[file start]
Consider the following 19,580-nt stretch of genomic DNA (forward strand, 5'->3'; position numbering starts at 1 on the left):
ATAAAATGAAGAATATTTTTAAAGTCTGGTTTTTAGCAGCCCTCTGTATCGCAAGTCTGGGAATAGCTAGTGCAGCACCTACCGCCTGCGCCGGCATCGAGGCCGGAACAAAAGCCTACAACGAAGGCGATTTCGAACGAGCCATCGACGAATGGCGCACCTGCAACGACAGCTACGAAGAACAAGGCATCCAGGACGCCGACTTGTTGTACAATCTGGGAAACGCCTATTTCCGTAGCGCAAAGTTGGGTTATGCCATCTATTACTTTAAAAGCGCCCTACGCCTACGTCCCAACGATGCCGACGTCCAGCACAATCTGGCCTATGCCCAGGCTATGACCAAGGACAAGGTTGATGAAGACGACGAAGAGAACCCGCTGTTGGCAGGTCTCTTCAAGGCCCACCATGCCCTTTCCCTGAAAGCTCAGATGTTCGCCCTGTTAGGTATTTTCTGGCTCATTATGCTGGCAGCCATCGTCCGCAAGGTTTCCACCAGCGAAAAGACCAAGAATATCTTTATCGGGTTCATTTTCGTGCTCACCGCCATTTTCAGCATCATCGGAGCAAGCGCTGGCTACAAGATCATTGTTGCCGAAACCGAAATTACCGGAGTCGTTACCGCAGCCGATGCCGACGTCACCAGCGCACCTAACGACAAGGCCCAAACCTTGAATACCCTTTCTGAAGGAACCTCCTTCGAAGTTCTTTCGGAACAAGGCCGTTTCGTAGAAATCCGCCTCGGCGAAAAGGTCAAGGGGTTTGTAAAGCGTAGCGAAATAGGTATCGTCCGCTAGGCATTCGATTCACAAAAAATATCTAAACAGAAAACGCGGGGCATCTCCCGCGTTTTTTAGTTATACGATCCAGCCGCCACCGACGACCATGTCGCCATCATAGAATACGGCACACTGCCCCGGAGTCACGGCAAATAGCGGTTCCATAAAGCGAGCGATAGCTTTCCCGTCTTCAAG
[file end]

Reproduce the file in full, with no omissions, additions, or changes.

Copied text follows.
Consider the following 19,580-nt stretch of genomic DNA (forward strand, 5'->3'; position numbering starts at 1 on the left):
ATAAAATGAAGAATATTTTTAAAGTCTGGTTTTTAGCAGCCCTCTGTATCGCAAGTCTGGGAATAGCTAGTGCAGCACCTACCGCCTGCGCCGGCATCGAGGCCGGAACAAAAGCCTACAACGAAGGCGATTTCGAACGAGCCATCGACGAATGGCGCACCTGCAACGACAGCTACGAAGAACAAGGCATCCAGGACGCCGACTTGTTGTACAATCTGGGAAACGCCTATTTCCGTAGCGCAAAGTTGGGTTATGCCATCTATTACTTTAAAAGCGCCCTACGCCTACGTCCCAACGATGCCGACGTCCAGCACAATCTGGCCTATGCCCAGGCTATGACCAAGGACAAGGTTGATGAAGACGACGAAGAGAACCCGCTGTTGGCAGGTCTCTTCAAGGCCCACCATGCCCTTTCCCTGAAAGCTCAGATGTTCGCCCTGTTAGGTATTTTCTGGCTCATTATGCTGGCAGCCATCGTCCGCAAGGTTTCCACCAGCGAAAAGACCAAGAATATCTTTATCGGGTTCATTTTCGTGCTCACCGCCATTTTCAGCATCATCGGAGCAAGCGCTGGCTACAAGATCATTGTTGCCGAAACCGAAATTACCGGAGTCGTTACCGCAGCCGATGCCGACGTCACCAGCGCACCTAACGACAAGGCCCAAACCTTGAATACCCTTTCTGAAGGAACCTCCTTCGAAGTTCTTTCGGAACAAGGCCGTTTCGTAGAAATCCGCCTCGGCGAAAAGGTCAAGGGGTTTGTAAAGCGTAGCGAAATAGGTATCGTCCGCTAGGCATTCGATTCACAAAAAATATCTAAACAGAAAACGCGGGGCATCTCCCGCGTTTTTTAGTTATACGATCCAGCCGCCACCGACGACCATGTCGCCATCATAGAATACGGCACACTGCCCCGGAGTCACGGCAAATAGCGGTTCCATAAAGCGAGCGATAGCTTTCCCGTCTTCAAG